Speak Taiwanese

Whether you're studying for a trip to Taiwan or simply want to learn a new language, learning new words, pronunciations, and phrases can be intimidating. Taiwanese is the language primarily spoken in Taiwan. While the idea of learning to speak a language feels daunting, a little time and effort can help you develop and perfect your Taiwanese skills. To start, learn how to pronounce the various letters and nouns in Taiwanese. From there, learn a few basic phrases. Assistance from educators, like professors and tutors, can help you really master the language. With some dedication, you can learn the words you need to get by in Taiwan.


Learning Basic Pronunciation

  1. Learn your consonants. Consonants in Taiwanese are pronounced differently than they are in English. When you see a letter like "p" or "m", these letters are pronounced differently in Taiwanese.[1]
    • "M" is pronounced as it is in English, like the "m" in mother.
    • "B" and "G"are pronounced similarly to their pronunciations in English, but with a slightly lower, deeper sound.
    • "N", "H," and "L" are pronounced as they are in English.
    • "S" is pronounced either as a sh-sound or like "s" in English. As you learn more Taiwanese words, you will come to differentiate between the "s" sounds. Professional training can help here.
    • "J's" are pronounced like "Z's" in English.
  2. Differentiate between consonants followed by an "h." Some consonants in Taiwanese, like "p", are sometimes accompanied by an "h." This changes their pronunciation.[1]
    • The letter "p" in Taiwanese is pronounced like the "b" in the word "bear." If there is an "h" after the "p", however, this is pronounced like the "p" in "poor."
    • "T" is pronounced the same as the letter "D," like in a word like "dare." When an "h" follows a "t," however, "t" is pronounced as it is in English.
    • "K" is pronounced the same as the English "g" when it stands alone. When it's followed by an "H," the pronunciation changes to a "c" sounds, like the "c" in cow.
    • "C", when found on its own, is pronounced the same as the English "J." When you see "ch," this is pronounced the same as it is in English, as in words like "cheese" and "checkers."
    • "Z" is pronounced with a "ds" sound, like the end of the word "yards." When followed by an "h," it's pronounced like the "ts," like the end of words like "its."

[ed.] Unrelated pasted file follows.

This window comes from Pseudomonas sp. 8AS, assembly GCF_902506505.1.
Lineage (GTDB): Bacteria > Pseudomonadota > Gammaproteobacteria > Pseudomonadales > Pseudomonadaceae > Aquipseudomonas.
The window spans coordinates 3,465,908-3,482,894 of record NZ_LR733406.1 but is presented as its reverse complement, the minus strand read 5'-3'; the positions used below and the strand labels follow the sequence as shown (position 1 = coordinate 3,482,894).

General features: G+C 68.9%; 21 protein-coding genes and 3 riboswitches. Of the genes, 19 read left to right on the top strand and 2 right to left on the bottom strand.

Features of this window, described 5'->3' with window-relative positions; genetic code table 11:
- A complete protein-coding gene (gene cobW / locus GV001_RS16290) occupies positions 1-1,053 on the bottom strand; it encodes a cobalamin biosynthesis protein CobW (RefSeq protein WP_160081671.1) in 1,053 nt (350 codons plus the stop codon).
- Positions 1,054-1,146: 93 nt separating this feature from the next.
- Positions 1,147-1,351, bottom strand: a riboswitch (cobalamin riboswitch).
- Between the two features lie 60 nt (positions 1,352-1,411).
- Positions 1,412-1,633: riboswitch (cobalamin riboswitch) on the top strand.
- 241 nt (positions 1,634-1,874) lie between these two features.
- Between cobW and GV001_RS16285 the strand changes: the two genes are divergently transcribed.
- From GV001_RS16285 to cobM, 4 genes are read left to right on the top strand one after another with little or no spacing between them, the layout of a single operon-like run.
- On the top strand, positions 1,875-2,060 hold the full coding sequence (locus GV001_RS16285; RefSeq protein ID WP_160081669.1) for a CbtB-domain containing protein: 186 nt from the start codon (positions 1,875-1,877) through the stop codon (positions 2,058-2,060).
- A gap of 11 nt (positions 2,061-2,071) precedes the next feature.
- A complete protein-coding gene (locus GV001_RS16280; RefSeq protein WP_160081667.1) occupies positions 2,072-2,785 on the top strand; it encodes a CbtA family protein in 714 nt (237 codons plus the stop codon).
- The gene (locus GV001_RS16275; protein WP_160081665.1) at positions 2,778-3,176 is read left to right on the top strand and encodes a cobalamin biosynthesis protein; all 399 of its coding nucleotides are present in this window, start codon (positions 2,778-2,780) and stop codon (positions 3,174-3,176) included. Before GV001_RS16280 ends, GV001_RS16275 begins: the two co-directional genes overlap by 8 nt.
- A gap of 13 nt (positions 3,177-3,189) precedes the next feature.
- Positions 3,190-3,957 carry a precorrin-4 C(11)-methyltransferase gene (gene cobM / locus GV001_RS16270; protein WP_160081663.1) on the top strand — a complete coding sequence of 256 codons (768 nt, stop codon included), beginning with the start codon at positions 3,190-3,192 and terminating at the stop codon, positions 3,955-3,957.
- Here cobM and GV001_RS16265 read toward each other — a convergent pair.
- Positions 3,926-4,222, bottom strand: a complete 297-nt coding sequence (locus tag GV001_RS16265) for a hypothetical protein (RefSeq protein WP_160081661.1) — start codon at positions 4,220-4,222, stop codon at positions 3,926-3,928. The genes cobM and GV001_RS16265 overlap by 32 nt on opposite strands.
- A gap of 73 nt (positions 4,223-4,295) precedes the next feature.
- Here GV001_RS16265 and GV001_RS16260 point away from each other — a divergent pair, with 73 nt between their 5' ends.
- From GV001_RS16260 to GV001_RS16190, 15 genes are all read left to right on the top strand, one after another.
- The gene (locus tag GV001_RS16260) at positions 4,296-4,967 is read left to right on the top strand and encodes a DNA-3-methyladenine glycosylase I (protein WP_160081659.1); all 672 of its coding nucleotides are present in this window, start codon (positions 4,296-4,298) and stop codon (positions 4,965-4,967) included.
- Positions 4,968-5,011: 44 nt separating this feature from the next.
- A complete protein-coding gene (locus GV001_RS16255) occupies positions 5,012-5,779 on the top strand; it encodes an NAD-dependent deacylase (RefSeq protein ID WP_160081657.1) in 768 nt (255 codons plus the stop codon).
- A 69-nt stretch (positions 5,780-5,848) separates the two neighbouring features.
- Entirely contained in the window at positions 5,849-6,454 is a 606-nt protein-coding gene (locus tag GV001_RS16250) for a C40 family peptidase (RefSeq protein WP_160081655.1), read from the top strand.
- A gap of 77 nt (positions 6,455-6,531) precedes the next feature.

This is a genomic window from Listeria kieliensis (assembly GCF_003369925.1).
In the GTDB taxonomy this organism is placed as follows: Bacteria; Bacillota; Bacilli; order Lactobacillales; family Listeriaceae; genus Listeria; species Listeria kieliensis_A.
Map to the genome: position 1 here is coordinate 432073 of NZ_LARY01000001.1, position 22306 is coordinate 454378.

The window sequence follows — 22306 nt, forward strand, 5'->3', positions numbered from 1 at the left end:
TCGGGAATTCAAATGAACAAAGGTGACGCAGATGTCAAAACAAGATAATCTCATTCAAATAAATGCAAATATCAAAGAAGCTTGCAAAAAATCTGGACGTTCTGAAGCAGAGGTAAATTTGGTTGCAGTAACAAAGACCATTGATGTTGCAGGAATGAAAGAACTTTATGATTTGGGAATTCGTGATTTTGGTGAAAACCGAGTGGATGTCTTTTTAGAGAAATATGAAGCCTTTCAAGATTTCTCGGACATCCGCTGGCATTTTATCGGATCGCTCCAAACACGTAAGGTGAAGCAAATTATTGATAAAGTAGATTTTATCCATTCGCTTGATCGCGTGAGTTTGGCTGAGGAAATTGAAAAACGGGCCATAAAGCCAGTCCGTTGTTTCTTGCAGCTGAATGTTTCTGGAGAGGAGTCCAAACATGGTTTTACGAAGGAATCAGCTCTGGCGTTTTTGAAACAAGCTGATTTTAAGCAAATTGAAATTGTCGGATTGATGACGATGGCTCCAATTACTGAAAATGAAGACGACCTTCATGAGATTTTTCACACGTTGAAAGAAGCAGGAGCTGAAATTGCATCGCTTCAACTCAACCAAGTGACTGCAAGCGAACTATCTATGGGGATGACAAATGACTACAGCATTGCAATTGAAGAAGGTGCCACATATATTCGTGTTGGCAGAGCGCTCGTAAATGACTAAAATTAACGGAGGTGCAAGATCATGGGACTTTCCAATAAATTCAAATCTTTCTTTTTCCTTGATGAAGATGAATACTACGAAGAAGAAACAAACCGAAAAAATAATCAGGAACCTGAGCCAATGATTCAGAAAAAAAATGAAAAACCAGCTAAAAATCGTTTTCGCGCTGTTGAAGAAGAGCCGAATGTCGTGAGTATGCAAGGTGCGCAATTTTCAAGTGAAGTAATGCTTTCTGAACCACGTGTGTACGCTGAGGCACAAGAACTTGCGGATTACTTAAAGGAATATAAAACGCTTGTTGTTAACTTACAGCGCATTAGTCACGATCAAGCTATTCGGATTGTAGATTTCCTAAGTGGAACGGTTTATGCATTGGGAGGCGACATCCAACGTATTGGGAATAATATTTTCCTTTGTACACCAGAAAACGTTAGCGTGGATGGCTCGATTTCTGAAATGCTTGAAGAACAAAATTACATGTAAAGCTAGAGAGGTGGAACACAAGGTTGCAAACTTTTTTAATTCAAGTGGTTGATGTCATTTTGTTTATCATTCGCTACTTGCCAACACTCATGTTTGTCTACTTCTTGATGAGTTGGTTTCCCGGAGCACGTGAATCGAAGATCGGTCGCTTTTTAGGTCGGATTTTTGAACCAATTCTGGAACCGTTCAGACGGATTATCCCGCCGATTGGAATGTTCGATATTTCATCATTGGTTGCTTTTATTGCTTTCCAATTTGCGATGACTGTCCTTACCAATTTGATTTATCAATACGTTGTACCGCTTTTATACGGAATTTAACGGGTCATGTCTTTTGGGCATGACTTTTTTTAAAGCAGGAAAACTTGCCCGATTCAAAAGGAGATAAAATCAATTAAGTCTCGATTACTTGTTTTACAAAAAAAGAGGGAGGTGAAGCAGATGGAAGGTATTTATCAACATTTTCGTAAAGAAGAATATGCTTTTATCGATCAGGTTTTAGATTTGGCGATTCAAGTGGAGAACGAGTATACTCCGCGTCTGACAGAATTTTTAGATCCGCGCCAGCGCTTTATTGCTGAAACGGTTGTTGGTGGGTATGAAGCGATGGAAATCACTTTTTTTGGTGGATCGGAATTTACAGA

3. Practice vowel sounds. The vowels a, e, i, o, and u, are pronounced differently in Taiwanese than in English. Familiarize yourself with the proper pronunciations. [1]
    • "A" is pronounced as "ah," like the end of the English "ma."
    • "E" is pronounced as "ay," as in the end of the English word "hay."
    • "I" is pronounced with the "y" sound found in the English word "yes."
    • "O" is pronounced with the "o" sound found in the English "or."
    • "U" is pronounced with the "w" sound found in the English word "want."
  4. Master compound vowels. Compound vowels appear frequently in Taiwanese. They are the combination of two different vowel sounds.[1]
    • "Ai" sounds like the middle of the word "sigh" in English.
    • "Au" is like the middle of the word "cow."
    • "Ia" is pronounced like end of the English sound "yah."
    • "Iau" is pronounced like "meow."
    • "U" is pronounced like the word "wii."
  5. Learn nasal vowels. Nasal vowels are sounds in Taiwanese made using your nose. Learn their rough pronunciation when trying to speak Taiwanese. There are not precise words in the English language that make nasal noises, but approximate combinations of letters can help you get the right sound.[1]
    • "Va" sounds something like "thvav."
    • "Vi" sounds sort of like "hvi."
    • "Ve" sounds like "gve."
    • "Vo" sounds like "gvo."
    • "Vau" sounds like "gvau."
    • "Via" sounds like "thviaf."
    • "Viu" sounds like "sviu."
    • "Viau" sounds like "gviau."
    • "Voa" sounds like it is spelled, "voa."
    • "Voai" sounds like "kvoai."
  6. Learn ending vowels. Ending vowels end a word. Make sure you know their rough sounds if you want to speak Taiwanese.[1]
    • The ending "-am" is pronounced the like the word "lam."
    • The ending "-im" is pronounced like the end of the name "Kim."
    • The ending "iam" is pronounced like the end of the name "Liam."
    • The ending "an" is pronounced like the end of the word "ban."
    • The ending "in" is pronounced like the ending to "kin."
    • The ending "un" is pronounced like the end of the word "tune."
    • The ending "ien" is pronounced with an "ee-en" sound.
    • The ending "oan" is pronounced sort of like the English word "won." However, the sound is longer and more drawn out and emphasis is placed on the end of the word. It's pronounced something like, "wo-awn."
    • The ending "ang" is pronounced similar to "bang", but the "a" sounds slightly more like an "o" sound.